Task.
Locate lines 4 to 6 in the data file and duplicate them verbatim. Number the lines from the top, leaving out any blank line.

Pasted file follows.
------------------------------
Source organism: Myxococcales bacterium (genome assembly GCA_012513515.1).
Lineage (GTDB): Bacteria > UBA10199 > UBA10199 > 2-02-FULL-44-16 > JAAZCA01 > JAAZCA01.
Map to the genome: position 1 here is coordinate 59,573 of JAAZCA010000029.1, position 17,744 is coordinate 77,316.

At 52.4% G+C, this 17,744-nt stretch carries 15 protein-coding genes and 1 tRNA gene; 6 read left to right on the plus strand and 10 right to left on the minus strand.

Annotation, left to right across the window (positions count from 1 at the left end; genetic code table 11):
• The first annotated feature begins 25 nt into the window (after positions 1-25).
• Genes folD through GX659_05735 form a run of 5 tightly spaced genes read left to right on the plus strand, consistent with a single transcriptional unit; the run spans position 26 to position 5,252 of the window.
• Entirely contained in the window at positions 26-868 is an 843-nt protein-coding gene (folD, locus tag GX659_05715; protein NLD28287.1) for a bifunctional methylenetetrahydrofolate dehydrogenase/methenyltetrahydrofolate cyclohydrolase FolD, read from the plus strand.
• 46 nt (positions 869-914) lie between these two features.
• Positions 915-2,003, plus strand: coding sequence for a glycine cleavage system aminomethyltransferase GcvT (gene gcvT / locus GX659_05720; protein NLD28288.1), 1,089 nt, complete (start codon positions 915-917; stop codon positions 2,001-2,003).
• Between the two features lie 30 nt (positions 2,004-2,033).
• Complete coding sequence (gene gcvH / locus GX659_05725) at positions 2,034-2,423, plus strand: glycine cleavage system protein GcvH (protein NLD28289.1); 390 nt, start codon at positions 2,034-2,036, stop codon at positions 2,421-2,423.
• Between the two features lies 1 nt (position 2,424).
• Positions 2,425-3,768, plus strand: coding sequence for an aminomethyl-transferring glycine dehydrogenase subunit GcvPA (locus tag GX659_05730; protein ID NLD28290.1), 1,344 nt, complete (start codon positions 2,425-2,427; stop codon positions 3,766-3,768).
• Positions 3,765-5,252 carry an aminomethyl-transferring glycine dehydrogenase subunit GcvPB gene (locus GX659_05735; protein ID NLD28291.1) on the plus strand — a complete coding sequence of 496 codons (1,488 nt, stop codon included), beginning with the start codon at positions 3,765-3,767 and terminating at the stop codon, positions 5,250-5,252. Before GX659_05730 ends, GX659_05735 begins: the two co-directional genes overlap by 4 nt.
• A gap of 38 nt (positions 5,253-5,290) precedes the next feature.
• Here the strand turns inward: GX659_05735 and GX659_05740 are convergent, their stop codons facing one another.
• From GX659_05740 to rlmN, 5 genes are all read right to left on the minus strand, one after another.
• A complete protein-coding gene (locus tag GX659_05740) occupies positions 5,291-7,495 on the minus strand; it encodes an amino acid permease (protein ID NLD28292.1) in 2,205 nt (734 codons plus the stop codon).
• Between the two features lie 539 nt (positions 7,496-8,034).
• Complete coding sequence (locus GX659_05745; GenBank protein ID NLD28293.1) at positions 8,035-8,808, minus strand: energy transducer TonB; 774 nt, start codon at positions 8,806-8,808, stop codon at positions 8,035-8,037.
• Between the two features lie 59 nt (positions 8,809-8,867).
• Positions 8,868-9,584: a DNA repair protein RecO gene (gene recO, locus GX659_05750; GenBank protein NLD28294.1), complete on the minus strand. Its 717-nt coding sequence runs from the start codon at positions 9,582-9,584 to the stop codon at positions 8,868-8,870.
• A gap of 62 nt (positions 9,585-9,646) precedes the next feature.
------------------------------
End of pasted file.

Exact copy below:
At 52.4% G+C, this 17,744-nt stretch carries 15 protein-coding genes and 1 tRNA gene; 6 read left to right on the plus strand and 10 right to left on the minus strand.

Annotation, left to right across the window (positions count from 1 at the left end; genetic code table 11):
• The first annotated feature begins 25 nt into the window (after positions 1-25).